After a depressing week of gloom, we bring to you our Weekend Special column by S Subramanian to brighten your Sundays and tickle your mind.
This compendium has been inspired by the thought that a website devoted to legal affairs ought also to have a legal lexicon. At a less parochial level, Ambrose Bierce had the same idea when he compiled The Devil’s Dictionary. What follows—The Devil’s Advocate’s Dictionary—is an attempt at retracing the great man’s footsteps in the restricted world of judicial matters. In preparing the entries for this collection, I have been greatly aided by The A to Z Guide to Legal Phrases. It only remains to add the customary caveat. Any resemblance, in what follows, to any person or persons, or class of persons such as those belonging to the judicial or political or bureaucratic profession—living, dead, superannuated or currently in service—is wholly deliberate and intended. Just kidding: that was a printer’s devil! What I meant, of course, is: ‘is wholly coincidental and unintended.’ Besides, this lexicographer has a most healthy respect for the superior intelligence of lawyers and the politicians who hire them: they can arrange for you to be mulcted in damages at a moment’s notice; and as for judges, why, he (the lexicographer) is simply terrified to bits and pieces by Their Eminences. Or, putting it simply, in an easy colloquialism which I hope will nevertheless be acceptable to the frighteningly erudite legal fraternity and sorority to which it is addressed: No offence meant here, and none, I hope, taken.
‘When I use a word,’ Humpty Dumpty said, in rather a scornful tone, ‘it means just what I choose it to mean — neither more nor less.’
‘The question is,’ said Alice, ‘whether you can make words mean so many different things.’
‘The question is,’ said Humpty Dumpty, ‘which is to be master — that’s all.’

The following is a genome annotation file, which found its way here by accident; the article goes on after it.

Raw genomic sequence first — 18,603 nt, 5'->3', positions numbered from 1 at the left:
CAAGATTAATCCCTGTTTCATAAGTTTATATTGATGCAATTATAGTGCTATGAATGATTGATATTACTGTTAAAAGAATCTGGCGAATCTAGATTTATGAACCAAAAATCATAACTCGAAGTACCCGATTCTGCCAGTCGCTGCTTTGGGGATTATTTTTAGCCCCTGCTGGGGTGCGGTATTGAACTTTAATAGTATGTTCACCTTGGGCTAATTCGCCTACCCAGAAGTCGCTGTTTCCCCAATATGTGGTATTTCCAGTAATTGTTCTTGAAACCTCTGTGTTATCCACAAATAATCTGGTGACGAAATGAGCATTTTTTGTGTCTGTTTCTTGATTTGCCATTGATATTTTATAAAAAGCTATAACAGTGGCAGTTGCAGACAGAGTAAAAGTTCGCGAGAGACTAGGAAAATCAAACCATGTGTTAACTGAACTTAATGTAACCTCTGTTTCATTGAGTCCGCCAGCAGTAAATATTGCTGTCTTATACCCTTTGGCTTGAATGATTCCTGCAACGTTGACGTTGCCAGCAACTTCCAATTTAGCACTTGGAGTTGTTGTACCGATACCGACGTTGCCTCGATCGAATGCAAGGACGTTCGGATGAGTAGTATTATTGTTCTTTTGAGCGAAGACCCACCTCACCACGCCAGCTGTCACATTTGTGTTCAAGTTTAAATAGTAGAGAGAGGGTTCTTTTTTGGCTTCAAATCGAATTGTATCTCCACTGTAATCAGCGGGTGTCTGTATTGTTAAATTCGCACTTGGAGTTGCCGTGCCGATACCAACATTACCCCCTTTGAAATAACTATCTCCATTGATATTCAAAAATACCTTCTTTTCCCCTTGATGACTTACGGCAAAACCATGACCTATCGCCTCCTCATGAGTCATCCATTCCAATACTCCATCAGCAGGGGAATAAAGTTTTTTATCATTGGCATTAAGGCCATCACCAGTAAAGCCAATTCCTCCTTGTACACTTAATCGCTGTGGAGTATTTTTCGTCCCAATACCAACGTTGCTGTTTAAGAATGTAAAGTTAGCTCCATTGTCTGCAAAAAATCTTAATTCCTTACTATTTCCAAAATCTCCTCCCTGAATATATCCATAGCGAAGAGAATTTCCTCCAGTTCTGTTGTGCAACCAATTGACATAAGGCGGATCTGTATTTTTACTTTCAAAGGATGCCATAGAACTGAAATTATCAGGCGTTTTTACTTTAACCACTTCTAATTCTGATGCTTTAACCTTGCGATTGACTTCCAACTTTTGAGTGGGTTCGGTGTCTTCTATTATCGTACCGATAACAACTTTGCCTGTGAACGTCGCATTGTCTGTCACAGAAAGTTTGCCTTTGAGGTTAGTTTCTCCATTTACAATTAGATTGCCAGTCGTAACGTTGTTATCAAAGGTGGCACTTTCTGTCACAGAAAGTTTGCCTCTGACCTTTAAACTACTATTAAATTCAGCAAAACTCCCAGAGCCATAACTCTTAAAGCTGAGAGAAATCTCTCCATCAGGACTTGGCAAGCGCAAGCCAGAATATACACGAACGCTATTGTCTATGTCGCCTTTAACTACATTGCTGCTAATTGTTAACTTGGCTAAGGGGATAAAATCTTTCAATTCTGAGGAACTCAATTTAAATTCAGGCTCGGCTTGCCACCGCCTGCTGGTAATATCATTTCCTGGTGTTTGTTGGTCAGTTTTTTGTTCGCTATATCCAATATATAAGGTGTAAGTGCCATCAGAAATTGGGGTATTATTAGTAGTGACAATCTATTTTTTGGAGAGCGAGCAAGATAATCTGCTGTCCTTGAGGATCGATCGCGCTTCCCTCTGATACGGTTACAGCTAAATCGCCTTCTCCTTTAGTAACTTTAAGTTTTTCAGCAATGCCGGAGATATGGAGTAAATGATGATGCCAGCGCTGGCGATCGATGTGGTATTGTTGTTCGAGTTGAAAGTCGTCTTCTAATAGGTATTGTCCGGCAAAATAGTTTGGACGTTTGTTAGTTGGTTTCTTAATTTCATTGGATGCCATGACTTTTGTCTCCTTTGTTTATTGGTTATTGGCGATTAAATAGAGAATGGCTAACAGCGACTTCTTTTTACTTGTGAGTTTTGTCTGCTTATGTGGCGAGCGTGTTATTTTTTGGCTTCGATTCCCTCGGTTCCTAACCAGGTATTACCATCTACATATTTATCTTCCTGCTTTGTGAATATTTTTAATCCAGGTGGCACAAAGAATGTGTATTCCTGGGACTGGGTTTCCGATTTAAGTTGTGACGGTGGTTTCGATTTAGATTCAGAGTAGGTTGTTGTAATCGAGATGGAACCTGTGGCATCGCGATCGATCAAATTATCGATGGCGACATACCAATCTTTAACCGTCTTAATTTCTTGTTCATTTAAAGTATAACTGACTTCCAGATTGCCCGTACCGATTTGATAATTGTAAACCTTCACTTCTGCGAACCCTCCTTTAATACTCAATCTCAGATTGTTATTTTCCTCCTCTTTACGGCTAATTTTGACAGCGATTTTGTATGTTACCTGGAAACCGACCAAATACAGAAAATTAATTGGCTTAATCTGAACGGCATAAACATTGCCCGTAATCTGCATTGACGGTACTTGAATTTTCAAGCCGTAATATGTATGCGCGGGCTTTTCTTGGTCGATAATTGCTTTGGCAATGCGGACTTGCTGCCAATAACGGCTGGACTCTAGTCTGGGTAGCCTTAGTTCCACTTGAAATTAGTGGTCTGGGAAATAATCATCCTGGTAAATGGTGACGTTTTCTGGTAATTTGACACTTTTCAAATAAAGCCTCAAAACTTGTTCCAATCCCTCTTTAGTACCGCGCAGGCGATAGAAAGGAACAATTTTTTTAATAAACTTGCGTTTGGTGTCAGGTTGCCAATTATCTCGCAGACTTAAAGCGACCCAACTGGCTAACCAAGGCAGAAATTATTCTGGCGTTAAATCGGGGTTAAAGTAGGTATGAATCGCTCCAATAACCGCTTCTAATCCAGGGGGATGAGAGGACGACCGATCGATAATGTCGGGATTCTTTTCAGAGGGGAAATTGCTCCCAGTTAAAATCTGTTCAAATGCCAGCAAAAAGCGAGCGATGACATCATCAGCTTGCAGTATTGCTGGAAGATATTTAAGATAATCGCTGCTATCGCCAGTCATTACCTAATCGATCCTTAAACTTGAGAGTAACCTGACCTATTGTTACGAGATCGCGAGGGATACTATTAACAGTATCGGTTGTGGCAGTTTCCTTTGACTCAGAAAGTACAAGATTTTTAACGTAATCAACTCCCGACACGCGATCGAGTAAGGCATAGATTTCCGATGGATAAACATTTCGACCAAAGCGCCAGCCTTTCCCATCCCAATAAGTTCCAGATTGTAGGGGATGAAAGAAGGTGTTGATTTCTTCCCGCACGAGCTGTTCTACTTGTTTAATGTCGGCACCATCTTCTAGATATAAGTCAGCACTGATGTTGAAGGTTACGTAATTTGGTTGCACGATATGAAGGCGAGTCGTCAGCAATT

Lewis Carroll: Through the Looking Glass
For a large class of cases—though not for all—in which we employ the word “meaning” it can be defined thus: the meaning of a word is its use in the language.
Ludwig Wittgenstein: Philosophical Investigations
Also Read: The Devil’s Advocate’s Dictionary
Also Read: The Devil’s Advocate’s Dictionary II
Also Read: The Devil’s Advocate’s Dictionary III
This Week’s Entries
Gaali: Vernacular for ‘Abuse’, permitted for certain political parties under the legal provision of ‘Freedom of Speech’, which see.
General Body Meeting: Annual excuse for samosa and chai.
Gol-maal: Vulgar native term for a serious legal issue: see entry under ‘Fraud.’
Gomutra: See entry under ‘legacy’.
Grievous Bodily Harm: As caused by the guardians of the law to human rights activists and other urban naxals in response to peaceful protests.
Guarantee: A promise not meant to be taken seriously.
Guarantor: Wilful loan-defaulter’s accomplice.
Guardian of the Law: As in Do Not Tangle With.
Guilty: Who, me? (See also entries under ‘Mea Culpa’ and ‘Not Guilty’.)
Habeas Corpus: Writ petition seeking remedy for wrongful imprisonment. (Of little avail when the detention in jail is genuinely unlawful: see entry under ‘False Imprisonment’.)
Havala: A foreign-exchange racket in which, of course, no Indian politician has ever been involved. See entry under ‘Guilty.’
Harassment: An aspect, inter alia, of sexual misconduct, of which the higher judiciary has been wholly innocent. Again see entry under ‘Guilty.’